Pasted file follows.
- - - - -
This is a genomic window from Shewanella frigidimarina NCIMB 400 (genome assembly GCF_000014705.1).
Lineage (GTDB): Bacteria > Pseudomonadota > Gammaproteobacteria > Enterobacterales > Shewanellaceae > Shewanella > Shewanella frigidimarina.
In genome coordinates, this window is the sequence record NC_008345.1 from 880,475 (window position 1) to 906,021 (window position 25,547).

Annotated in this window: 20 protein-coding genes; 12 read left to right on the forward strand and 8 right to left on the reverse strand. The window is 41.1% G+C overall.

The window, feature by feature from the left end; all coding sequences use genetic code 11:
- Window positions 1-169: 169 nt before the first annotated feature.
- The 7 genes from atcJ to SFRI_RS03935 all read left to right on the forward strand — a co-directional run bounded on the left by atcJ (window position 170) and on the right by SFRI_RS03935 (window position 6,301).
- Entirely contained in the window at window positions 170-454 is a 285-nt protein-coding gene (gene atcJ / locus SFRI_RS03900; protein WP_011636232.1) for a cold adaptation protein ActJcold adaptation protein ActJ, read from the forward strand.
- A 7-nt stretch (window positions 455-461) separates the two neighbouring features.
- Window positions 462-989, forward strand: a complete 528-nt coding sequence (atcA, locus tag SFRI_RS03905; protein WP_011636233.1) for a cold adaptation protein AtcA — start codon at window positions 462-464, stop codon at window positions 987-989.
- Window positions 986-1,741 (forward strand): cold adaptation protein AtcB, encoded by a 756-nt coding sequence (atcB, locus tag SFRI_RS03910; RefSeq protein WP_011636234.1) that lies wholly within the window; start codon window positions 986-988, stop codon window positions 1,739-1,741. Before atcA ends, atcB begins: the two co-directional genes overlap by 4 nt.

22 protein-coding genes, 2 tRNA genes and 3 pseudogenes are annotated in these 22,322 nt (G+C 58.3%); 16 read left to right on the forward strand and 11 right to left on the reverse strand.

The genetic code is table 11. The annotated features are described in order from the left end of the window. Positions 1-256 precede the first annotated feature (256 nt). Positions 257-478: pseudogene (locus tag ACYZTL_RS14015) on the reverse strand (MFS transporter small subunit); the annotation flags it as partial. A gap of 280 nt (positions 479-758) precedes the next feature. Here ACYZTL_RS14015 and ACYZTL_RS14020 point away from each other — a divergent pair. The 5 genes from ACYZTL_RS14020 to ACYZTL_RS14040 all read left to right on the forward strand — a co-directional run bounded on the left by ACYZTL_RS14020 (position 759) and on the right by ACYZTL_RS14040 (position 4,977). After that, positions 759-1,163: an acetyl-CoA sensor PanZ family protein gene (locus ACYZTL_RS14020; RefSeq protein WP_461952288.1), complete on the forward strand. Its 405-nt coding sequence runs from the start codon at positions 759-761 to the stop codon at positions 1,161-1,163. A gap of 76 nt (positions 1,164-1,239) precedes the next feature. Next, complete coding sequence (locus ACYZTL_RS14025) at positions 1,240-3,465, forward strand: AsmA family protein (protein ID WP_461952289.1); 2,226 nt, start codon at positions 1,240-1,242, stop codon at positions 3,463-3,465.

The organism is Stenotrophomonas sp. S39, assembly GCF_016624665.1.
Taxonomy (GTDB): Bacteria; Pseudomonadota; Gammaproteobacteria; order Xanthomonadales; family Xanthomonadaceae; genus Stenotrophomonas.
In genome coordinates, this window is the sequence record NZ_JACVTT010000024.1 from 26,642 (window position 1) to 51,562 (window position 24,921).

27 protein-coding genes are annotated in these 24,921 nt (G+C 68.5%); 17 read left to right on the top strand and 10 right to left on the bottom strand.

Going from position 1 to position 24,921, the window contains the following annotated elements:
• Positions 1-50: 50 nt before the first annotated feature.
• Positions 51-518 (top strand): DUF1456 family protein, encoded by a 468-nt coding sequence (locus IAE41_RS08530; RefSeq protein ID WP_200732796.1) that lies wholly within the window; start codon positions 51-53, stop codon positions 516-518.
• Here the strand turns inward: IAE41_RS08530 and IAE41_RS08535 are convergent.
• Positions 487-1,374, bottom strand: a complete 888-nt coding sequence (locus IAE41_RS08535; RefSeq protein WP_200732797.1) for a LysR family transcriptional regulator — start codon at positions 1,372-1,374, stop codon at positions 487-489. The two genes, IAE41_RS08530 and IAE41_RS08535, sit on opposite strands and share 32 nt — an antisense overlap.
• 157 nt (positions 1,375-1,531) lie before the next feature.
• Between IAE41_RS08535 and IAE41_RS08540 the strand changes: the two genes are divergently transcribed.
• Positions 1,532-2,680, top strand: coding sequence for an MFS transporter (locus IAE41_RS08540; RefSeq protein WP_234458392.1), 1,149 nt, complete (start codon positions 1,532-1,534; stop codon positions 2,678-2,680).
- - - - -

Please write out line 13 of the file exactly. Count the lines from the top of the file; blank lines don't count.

The genetic code is table 11. The annotated features are described in order from the left end of the window. Positions 1-256 precede the first annotated feature (256 nt). Positions 257-478: pseudogene (locus tag ACYZTL_RS14015) on the reverse strand (MFS transporter small subunit); the annotation flags it as partial. A gap of 280 nt (positions 479-758) precedes the next feature. Here ACYZTL_RS14015 and ACYZTL_RS14020 point away from each other — a divergent pair. The 5 genes from ACYZTL_RS14020 to ACYZTL_RS14040 all read left to right on the forward strand — a co-directional run bounded on the left by ACYZTL_RS14020 (position 759) and on the right by ACYZTL_RS14040 (position 4,977). After that, positions 759-1,163: an acetyl-CoA sensor PanZ family protein gene (locus ACYZTL_RS14020; RefSeq protein WP_461952288.1), complete on the forward strand. Its 405-nt coding sequence runs from the start codon at positions 759-761 to the stop codon at positions 1,161-1,163. A gap of 76 nt (positions 1,164-1,239) precedes the next feature. Next, complete coding sequence (locus ACYZTL_RS14025) at positions 1,240-3,465, forward strand: AsmA family protein (protein ID WP_461952289.1); 2,226 nt, start codon at positions 1,240-1,242, stop codon at positions 3,463-3,465.